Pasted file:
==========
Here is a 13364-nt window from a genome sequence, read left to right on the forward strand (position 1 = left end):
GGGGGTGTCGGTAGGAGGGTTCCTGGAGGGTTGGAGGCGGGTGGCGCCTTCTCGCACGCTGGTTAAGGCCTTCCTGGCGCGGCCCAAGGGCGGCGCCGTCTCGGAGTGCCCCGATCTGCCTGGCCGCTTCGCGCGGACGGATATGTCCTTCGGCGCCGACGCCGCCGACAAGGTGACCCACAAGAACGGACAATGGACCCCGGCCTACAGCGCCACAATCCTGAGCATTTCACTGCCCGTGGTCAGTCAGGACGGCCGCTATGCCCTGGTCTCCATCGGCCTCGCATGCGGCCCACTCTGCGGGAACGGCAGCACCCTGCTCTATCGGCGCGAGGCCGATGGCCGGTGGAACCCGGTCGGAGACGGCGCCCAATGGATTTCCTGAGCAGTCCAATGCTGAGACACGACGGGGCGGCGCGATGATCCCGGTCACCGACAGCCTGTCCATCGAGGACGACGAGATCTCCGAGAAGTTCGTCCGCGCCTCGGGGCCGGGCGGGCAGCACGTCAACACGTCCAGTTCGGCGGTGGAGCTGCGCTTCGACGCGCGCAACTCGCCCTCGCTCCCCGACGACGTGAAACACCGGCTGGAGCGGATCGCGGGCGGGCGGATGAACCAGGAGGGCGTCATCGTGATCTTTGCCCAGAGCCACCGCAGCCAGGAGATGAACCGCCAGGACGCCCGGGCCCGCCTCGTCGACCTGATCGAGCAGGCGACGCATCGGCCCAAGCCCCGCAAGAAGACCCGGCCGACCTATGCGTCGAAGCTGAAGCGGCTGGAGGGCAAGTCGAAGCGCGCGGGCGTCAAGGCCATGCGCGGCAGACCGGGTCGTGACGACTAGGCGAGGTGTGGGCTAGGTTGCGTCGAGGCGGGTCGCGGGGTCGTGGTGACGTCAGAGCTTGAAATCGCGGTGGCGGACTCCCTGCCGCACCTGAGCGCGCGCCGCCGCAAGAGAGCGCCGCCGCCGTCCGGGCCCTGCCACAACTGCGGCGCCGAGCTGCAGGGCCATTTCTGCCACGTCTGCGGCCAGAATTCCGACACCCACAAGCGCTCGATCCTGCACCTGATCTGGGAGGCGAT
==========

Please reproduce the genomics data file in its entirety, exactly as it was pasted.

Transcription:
Here is a 13364-nt window from a genome sequence, read left to right on the forward strand (position 1 = left end):
GGGGGTGTCGGTAGGAGGGTTCCTGGAGGGTTGGAGGCGGGTGGCGCCTTCTCGCACGCTGGTTAAGGCCTTCCTGGCGCGGCCCAAGGGCGGCGCCGTCTCGGAGTGCCCCGATCTGCCTGGCCGCTTCGCGCGGACGGATATGTCCTTCGGCGCCGACGCCGCCGACAAGGTGACCCACAAGAACGGACAATGGACCCCGGCCTACAGCGCCACAATCCTGAGCATTTCACTGCCCGTGGTCAGTCAGGACGGCCGCTATGCCCTGGTCTCCATCGGCCTCGCATGCGGCCCACTCTGCGGGAACGGCAGCACCCTGCTCTATCGGCGCGAGGCCGATGGCCGGTGGAACCCGGTCGGAGACGGCGCCCAATGGATTTCCTGAGCAGTCCAATGCTGAGACACGACGGGGCGGCGCGATGATCCCGGTCACCGACAGCCTGTCCATCGAGGACGACGAGATCTCCGAGAAGTTCGTCCGCGCCTCGGGGCCGGGCGGGCAGCACGTCAACACGTCCAGTTCGGCGGTGGAGCTGCGCTTCGACGCGCGCAACTCGCCCTCGCTCCCCGACGACGTGAAACACCGGCTGGAGCGGATCGCGGGCGGGCGGATGAACCAGGAGGGCGTCATCGTGATCTTTGCCCAGAGCCACCGCAGCCAGGAGATGAACCGCCAGGACGCCCGGGCCCGCCTCGTCGACCTGATCGAGCAGGCGACGCATCGGCCCAAGCCCCGCAAGAAGACCCGGCCGACCTATGCGTCGAAGCTGAAGCGGCTGGAGGGCAAGTCGAAGCGCGCGGGCGTCAAGGCCATGCGCGGCAGACCGGGTCGTGACGACTAGGCGAGGTGTGGGCTAGGTTGCGTCGAGGCGGGTCGCGGGGTCGTGGTGACGTCAGAGCTTGAAATCGCGGTGGCGGACTCCCTGCCGCACCTGAGCGCGCGCCGCCGCAAGAGAGCGCCGCCGCCGTCCGGGCCCTGCCACAACTGCGGCGCCGAGCTGCAGGGCCATTTCTGCCACGTCTGCGGCCAGAATTCCGACACCCACAAGCGCTCGATCCTGCACCTGATCTGGGAGGCGAT